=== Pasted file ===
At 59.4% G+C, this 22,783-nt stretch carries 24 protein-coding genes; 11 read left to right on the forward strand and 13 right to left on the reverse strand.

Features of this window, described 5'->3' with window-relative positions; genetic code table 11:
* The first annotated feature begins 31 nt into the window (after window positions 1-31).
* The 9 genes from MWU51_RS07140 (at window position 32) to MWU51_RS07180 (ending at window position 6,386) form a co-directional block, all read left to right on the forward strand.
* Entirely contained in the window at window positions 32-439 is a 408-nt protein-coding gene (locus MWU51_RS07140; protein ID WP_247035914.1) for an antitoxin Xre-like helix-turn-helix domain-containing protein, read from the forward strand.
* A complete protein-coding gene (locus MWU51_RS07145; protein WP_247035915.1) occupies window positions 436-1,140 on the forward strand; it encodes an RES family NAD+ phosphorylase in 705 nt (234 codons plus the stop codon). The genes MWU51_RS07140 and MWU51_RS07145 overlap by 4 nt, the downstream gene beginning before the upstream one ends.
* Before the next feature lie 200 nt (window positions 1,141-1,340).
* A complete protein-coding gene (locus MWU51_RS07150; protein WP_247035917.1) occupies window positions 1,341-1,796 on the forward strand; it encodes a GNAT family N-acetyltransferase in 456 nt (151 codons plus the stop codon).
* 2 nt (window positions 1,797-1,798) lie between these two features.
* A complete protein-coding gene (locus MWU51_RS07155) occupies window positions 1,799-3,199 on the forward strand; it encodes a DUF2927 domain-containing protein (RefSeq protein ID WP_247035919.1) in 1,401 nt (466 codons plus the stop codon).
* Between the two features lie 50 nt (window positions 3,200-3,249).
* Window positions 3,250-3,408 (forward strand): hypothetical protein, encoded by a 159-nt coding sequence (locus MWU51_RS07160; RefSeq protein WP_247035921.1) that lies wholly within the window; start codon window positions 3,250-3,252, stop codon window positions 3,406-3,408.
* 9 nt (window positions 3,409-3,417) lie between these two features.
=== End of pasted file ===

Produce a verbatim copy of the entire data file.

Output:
At 59.4% G+C, this 22,783-nt stretch carries 24 protein-coding genes; 11 read left to right on the forward strand and 13 right to left on the reverse strand.

Features of this window, described 5'->3' with window-relative positions; genetic code table 11:
* The first annotated feature begins 31 nt into the window (after window positions 1-31).
* The 9 genes from MWU51_RS07140 (at window position 32) to MWU51_RS07180 (ending at window position 6,386) form a co-directional block, all read left to right on the forward strand.
* Entirely contained in the window at window positions 32-439 is a 408-nt protein-coding gene (locus MWU51_RS07140; protein ID WP_247035914.1) for an antitoxin Xre-like helix-turn-helix domain-containing protein, read from the forward strand.
* A complete protein-coding gene (locus MWU51_RS07145; protein WP_247035915.1) occupies window positions 436-1,140 on the forward strand; it encodes an RES family NAD+ phosphorylase in 705 nt (234 codons plus the stop codon). The genes MWU51_RS07140 and MWU51_RS07145 overlap by 4 nt, the downstream gene beginning before the upstream one ends.
* Before the next feature lie 200 nt (window positions 1,141-1,340).
* A complete protein-coding gene (locus MWU51_RS07150; protein WP_247035917.1) occupies window positions 1,341-1,796 on the forward strand; it encodes a GNAT family N-acetyltransferase in 456 nt (151 codons plus the stop codon).
* 2 nt (window positions 1,797-1,798) lie between these two features.
* A complete protein-coding gene (locus MWU51_RS07155) occupies window positions 1,799-3,199 on the forward strand; it encodes a DUF2927 domain-containing protein (RefSeq protein ID WP_247035919.1) in 1,401 nt (466 codons plus the stop codon).
* Between the two features lie 50 nt (window positions 3,200-3,249).
* Window positions 3,250-3,408 (forward strand): hypothetical protein, encoded by a 159-nt coding sequence (locus MWU51_RS07160; RefSeq protein WP_247035921.1) that lies wholly within the window; start codon window positions 3,250-3,252, stop codon window positions 3,406-3,408.
* 9 nt (window positions 3,409-3,417) lie between these two features.